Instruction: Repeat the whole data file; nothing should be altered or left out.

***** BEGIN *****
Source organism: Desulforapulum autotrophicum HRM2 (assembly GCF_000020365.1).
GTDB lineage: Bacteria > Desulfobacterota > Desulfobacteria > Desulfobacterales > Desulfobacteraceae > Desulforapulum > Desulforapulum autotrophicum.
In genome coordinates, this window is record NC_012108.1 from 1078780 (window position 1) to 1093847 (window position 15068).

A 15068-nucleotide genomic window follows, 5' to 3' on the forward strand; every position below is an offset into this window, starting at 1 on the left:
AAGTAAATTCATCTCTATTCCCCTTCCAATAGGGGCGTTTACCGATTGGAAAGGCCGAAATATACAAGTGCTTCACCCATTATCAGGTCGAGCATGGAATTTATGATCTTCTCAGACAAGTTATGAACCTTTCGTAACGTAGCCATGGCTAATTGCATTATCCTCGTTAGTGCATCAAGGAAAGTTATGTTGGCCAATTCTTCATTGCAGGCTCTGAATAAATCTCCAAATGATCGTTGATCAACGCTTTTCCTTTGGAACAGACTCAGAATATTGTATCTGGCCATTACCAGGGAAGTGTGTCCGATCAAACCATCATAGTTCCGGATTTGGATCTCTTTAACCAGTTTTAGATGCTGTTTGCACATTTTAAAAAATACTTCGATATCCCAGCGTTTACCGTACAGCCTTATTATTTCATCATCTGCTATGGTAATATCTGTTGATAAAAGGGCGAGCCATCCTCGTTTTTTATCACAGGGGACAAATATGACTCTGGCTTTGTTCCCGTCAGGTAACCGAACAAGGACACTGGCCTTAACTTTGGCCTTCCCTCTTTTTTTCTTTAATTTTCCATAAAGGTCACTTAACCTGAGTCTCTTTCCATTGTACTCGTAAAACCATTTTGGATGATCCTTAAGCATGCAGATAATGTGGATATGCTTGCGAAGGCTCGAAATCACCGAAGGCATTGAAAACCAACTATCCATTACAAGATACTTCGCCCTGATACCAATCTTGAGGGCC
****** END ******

Source organism: Desulforapulum autotrophicum HRM2 (assembly GCF_000020365.1).
GTDB lineage: Bacteria > Desulfobacterota > Desulfobacteria > Desulfobacterales > Desulfobacteraceae > Desulforapulum > Desulforapulum autotrophicum.
In genome coordinates, this window is record NC_012108.1 from 1078780 (window position 1) to 1093847 (window position 15068).

A 15068-nucleotide genomic window follows, 5' to 3' on the forward strand; every position below is an offset into this window, starting at 1 on the left:
AAGTAAATTCATCTCTATTCCCCTTCCAATAGGGGCGTTTACCGATTGGAAAGGCCGAAATATACAAGTGCTTCACCCATTATCAGGTCGAGCATGGAATTTATGATCTTCTCAGACAAGTTATGAACCTTTCGTAACGTAGCCATGGCTAATTGCATTATCCTCGTTAGTGCATCAAGGAAAGTTATGTTGGCCAATTCTTCATTGCAGGCTCTGAATAAATCTCCAAATGATCGTTGATCAACGCTTTTCCTTTGGAACAGACTCAGAATATTGTATCTGGCCATTACCAGGGAAGTGTGTCCGATCAAACCATCATAGTTCCGGATTTGGATCTCTTTAACCAGTTTTAGATGCTGTTTGCACATTTTAAAAAATACTTCGATATCCCAGCGTTTACCGTACAGCCTTATTATTTCATCATCTGCTATGGTAATATCTGTTGATAAAAGGGCGAGCCATCCTCGTTTTTTATCACAGGGGACAAATATGACTCTGGCTTTGTTCCCGTCAGGTAACCGAACAAGGACACTGGCCTTAACTTTGGCCTTCCCTCTTTTTTTCTTTAATTTTCCATAAAGGTCACTTAACCTGAGTCTCTTTCCATTGTACTCGTAAAACCATTTTGGATGATCCTTAAGCATGCAGATAATGTGGATATGCTTGCGAAGGCTCGAAATCACCGAAGGCATTGAAAACCAACTATCCATTACAAGATACTTCGCCCTGATACCAATCTTGAGGGCC